Elijah Levita (1468 or 9-1549, also known as Elijah Bahur) is regarded as the single most important Jewish grammarian of his time.  This reputation could have rested alone on his exhaustive Masoretic works and activity with Daniel Bomberg’s press.  In 1509 he was living in Padua, but warfare drove him and his family from the city. Taking refuge in Rome, Levita and his family were hosted by Aegidius of Viterbo, Cardinal and general of the Augustine order, in exchange for Hebrew lessons.  He was admired by Jews and Christians alike: King Francis I offered Levita the position of professor of Hebrew at the University of Paris, which he declined, being unwilling to settle in a city forbidden to his coreligionists. He declined also invitations from several cardinals, bishops, and princes to accept a Hebrew professorship in Christian colleges.

fig. 1 & 2: Levita’s Sefer meturgeman is the first dictionary dedicated to the Aramaic of the Targum.

fig. 3: The Sefer ha-Tishbi, based on the ‘Arukh, was first published in 1541 in Isny, in collaboration with the German scholar and printer Paul Fagius. It contains 712 words used in the Talmud, with explanations in German and a Latin translation by Fagius.

8. Rabbinic Lexicography & Wissenschaft des Judentums

Section 3

Fig. 1: Abraham Geiger was among the most outspoken and controversial leaders of the nineteenth-century Jewish reform movement. Geiger’s grammar and glossary of the rabbinic Hebrew of the Mishnah was the first critical-historical study of the written language of the rabbis. Geiger argued that the Tannaim (rabbis that lived after the destruction in 70 c.e. of the second Temple in Jerusalem) spoke Aramaic, not Hebrew. Geiger believed that rabbinic Hebrew literature, far from reflecting a daily vernacular, bore witness to an artificial construct of “Hebraized Aramaic” employed by rabbis to cohere the Jews as a people and to counter the threat of linguistic assimilation.   Subsequently, Geiger’s critics, such as M.H. Segal, determined continuities between Biblical and early rabbinic Hebrew.   Recent archaeological discoveries of letters of Bar Kokhba (the leader of the Jewish revolt from 132 to 135 c.e. against Roman rule over Judea) have demonstrated the vernacular character of Hebrew in Palestine in the time of the early rabbis.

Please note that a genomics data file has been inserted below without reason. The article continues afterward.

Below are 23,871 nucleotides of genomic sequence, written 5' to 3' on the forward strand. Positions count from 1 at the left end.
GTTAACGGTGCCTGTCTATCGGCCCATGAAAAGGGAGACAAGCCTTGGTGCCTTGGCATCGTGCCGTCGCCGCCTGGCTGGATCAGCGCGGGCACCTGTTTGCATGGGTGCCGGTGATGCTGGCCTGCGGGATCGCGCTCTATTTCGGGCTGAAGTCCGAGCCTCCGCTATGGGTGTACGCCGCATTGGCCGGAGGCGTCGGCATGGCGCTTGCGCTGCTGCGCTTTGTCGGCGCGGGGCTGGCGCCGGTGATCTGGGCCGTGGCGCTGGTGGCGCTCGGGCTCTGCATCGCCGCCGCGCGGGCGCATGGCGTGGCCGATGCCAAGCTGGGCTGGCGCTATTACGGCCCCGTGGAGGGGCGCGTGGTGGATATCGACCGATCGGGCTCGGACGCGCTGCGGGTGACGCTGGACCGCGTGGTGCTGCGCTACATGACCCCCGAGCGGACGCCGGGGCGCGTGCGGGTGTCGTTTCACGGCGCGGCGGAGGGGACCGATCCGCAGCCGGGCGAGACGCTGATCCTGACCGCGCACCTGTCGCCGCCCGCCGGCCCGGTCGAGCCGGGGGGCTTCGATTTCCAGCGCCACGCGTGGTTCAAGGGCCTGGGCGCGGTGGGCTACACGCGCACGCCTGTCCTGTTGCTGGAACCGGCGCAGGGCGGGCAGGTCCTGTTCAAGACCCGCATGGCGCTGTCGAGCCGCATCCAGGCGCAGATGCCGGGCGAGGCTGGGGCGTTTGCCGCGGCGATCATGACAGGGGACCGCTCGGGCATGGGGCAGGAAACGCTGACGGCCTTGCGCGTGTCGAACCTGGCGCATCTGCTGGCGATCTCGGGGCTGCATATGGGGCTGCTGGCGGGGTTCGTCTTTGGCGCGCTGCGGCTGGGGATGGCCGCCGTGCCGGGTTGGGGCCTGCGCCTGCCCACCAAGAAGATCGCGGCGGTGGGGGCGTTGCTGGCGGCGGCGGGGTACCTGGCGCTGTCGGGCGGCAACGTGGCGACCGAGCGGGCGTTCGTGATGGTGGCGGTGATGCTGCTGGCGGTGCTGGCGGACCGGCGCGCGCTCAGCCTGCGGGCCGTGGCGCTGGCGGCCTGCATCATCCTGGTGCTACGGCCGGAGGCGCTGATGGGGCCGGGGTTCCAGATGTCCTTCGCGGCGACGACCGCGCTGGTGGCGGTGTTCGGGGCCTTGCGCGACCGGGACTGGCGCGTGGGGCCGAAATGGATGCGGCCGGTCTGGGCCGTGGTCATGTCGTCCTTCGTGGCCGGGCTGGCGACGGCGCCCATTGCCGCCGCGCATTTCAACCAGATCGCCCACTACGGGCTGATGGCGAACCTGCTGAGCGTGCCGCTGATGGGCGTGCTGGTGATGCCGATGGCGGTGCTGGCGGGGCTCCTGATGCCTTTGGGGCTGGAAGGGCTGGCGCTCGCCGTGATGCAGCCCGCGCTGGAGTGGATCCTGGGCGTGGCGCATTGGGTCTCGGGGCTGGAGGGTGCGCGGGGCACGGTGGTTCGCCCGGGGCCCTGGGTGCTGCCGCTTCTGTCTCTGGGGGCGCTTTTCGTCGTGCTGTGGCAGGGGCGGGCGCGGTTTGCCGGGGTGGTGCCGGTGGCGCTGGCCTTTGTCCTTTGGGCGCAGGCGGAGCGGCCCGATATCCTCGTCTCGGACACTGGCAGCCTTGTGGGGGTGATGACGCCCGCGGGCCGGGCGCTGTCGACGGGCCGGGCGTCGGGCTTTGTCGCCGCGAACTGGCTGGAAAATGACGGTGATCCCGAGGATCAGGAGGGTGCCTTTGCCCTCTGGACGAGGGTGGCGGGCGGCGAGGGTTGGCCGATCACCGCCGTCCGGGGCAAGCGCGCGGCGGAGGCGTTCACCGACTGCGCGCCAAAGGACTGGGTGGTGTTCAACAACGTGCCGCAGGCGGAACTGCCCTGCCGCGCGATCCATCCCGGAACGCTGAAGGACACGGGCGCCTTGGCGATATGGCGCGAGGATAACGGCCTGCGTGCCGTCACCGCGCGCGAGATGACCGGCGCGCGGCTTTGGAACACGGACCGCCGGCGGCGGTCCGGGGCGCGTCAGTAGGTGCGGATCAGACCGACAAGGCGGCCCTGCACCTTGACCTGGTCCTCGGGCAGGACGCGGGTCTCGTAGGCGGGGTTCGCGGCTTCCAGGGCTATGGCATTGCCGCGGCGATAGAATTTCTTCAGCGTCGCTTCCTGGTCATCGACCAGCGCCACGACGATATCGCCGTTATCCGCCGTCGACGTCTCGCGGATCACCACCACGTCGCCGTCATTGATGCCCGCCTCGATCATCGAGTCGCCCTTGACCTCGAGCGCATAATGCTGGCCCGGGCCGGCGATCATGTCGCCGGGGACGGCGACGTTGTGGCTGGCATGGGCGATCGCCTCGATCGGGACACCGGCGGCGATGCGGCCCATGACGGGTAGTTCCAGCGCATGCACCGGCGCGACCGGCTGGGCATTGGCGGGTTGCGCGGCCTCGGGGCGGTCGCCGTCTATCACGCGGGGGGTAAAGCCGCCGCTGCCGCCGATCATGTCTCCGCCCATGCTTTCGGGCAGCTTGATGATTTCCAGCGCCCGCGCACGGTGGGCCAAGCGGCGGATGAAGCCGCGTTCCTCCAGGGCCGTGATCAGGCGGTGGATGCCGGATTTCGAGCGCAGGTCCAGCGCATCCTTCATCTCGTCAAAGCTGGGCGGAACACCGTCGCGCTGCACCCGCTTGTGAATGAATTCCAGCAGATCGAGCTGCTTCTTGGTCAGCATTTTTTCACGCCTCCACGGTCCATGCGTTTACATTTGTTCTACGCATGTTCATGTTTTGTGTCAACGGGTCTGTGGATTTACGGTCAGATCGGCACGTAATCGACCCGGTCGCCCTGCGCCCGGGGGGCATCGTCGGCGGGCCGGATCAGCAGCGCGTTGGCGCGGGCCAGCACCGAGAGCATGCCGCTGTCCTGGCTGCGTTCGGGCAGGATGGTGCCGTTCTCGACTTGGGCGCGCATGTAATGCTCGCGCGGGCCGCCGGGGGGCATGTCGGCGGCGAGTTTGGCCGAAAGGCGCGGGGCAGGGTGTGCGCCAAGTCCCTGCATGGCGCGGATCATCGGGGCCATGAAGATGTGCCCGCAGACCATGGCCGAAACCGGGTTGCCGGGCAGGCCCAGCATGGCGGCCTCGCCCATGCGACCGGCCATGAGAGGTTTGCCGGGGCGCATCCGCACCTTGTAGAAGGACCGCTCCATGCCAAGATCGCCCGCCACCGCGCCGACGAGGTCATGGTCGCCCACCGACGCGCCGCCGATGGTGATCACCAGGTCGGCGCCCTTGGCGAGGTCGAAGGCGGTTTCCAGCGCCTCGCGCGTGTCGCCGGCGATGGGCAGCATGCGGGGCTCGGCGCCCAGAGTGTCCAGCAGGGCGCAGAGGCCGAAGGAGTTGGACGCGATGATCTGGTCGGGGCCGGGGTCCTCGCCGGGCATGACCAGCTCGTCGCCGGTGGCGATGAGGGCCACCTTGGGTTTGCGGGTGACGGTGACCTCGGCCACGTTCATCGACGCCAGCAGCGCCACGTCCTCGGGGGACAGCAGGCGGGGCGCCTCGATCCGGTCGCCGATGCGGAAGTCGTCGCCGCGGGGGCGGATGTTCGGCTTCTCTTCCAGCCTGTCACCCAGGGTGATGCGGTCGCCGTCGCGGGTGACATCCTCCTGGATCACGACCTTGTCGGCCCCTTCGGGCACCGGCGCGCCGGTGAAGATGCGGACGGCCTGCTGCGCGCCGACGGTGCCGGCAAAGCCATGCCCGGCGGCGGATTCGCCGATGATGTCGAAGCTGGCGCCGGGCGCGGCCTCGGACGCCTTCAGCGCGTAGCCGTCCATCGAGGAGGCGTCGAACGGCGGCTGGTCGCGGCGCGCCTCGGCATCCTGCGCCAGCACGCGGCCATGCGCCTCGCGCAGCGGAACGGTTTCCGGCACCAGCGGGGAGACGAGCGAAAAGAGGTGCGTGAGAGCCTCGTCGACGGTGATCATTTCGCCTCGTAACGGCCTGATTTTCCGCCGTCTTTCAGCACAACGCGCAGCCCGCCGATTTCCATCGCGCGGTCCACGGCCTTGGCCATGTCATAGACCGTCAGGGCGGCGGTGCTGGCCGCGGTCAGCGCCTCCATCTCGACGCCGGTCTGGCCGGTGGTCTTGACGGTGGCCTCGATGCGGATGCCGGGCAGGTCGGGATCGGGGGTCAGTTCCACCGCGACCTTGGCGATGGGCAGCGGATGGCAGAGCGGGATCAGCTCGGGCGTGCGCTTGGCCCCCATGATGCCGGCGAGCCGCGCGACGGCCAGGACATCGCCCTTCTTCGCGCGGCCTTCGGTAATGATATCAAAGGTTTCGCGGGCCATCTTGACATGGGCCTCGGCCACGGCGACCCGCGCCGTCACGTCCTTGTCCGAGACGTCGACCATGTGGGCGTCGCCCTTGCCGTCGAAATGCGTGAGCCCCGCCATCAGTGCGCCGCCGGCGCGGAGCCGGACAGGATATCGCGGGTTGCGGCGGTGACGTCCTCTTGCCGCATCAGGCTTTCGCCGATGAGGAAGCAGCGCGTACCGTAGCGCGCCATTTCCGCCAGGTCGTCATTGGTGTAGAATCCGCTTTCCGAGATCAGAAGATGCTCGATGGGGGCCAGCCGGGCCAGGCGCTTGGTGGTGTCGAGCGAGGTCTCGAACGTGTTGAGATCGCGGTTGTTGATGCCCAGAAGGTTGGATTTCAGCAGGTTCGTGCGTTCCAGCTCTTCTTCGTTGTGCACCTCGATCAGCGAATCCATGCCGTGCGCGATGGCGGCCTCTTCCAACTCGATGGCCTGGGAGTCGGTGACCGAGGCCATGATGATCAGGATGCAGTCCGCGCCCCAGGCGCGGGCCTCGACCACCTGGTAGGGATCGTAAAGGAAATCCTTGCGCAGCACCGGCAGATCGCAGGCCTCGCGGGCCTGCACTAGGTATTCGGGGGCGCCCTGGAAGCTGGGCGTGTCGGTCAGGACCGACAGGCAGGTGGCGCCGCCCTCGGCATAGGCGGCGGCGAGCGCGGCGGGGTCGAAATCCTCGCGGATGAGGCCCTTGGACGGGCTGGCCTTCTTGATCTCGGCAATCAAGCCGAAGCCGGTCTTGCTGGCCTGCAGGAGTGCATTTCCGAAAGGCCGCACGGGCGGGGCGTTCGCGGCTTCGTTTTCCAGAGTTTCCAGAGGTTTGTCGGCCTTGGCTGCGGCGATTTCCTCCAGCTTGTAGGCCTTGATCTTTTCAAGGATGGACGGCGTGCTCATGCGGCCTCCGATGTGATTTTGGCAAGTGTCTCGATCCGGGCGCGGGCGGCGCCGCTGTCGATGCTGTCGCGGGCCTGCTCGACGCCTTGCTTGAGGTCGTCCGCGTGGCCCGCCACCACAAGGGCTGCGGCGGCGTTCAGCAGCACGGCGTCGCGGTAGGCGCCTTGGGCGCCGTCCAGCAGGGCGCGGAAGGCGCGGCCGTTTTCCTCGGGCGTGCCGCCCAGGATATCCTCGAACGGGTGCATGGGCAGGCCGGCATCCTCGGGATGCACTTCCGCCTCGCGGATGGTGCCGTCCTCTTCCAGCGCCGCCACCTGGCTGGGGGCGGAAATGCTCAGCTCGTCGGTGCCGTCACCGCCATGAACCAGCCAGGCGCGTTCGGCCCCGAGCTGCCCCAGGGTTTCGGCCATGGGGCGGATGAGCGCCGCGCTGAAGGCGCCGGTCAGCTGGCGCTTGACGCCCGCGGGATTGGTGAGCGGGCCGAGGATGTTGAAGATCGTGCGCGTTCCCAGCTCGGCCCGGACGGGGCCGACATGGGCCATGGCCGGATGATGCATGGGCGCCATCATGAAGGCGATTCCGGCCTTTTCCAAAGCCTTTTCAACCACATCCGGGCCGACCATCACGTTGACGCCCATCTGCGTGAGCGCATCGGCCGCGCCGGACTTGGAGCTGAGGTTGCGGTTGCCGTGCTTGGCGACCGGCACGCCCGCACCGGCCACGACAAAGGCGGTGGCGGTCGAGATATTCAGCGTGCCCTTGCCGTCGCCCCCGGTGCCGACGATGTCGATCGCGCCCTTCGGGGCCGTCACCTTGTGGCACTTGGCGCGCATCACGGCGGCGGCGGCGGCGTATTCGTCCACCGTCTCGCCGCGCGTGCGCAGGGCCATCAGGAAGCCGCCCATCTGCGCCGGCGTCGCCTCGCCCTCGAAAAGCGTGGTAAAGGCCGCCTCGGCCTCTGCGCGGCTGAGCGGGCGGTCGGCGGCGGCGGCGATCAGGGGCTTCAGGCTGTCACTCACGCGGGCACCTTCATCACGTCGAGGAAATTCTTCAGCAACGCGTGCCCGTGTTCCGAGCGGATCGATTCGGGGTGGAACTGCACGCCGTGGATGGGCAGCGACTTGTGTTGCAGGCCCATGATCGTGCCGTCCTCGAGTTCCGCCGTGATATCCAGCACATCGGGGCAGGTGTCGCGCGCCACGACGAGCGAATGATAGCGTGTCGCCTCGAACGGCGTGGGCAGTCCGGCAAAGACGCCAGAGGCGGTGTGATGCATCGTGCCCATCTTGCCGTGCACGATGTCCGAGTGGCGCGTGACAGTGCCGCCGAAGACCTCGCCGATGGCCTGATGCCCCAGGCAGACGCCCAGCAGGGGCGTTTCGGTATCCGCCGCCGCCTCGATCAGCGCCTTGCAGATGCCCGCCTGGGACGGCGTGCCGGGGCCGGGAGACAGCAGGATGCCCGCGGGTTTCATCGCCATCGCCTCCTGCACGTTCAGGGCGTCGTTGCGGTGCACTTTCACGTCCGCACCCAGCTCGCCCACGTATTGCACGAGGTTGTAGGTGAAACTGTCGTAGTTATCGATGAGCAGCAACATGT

Fig. 2: Isaiah ben Judah Loeb Berlin completed this glossed and annotated commentary on Natan ben Yehiel’s “’Arukh” in the eighteenth century under the influence of Jewish enlightenment (haskalah) currents; its first printing, however, happened posthumously in the nineteenth century. Part one of the Hungarian-born Berlin’s commentary was published in Breslau in1830; part two, published in Vienna in 1859, contains the scholarly additions of Samuel David Luzzatto, the head of the Rabbinical College in Padua and a sharp critic of Geiger and others who regarded Mishnaic (Tannaitic) Hebrew as an artificial language. Luzzatto, orthodox in outlook and committed to critical research, argued that Mishnaic Hebrew was a living language; he also recognized the common linguistic origins of Hebrew and Aramaic and thus preferred analyzing Hebrew word formations in light of Aramaic evidence, rather than for example by comparison with Arabic (an approach taken by many Christian Hebraist lexicographers).   

8. Rabbinic Lexicography & Wissenschaft des Judentums

Section 3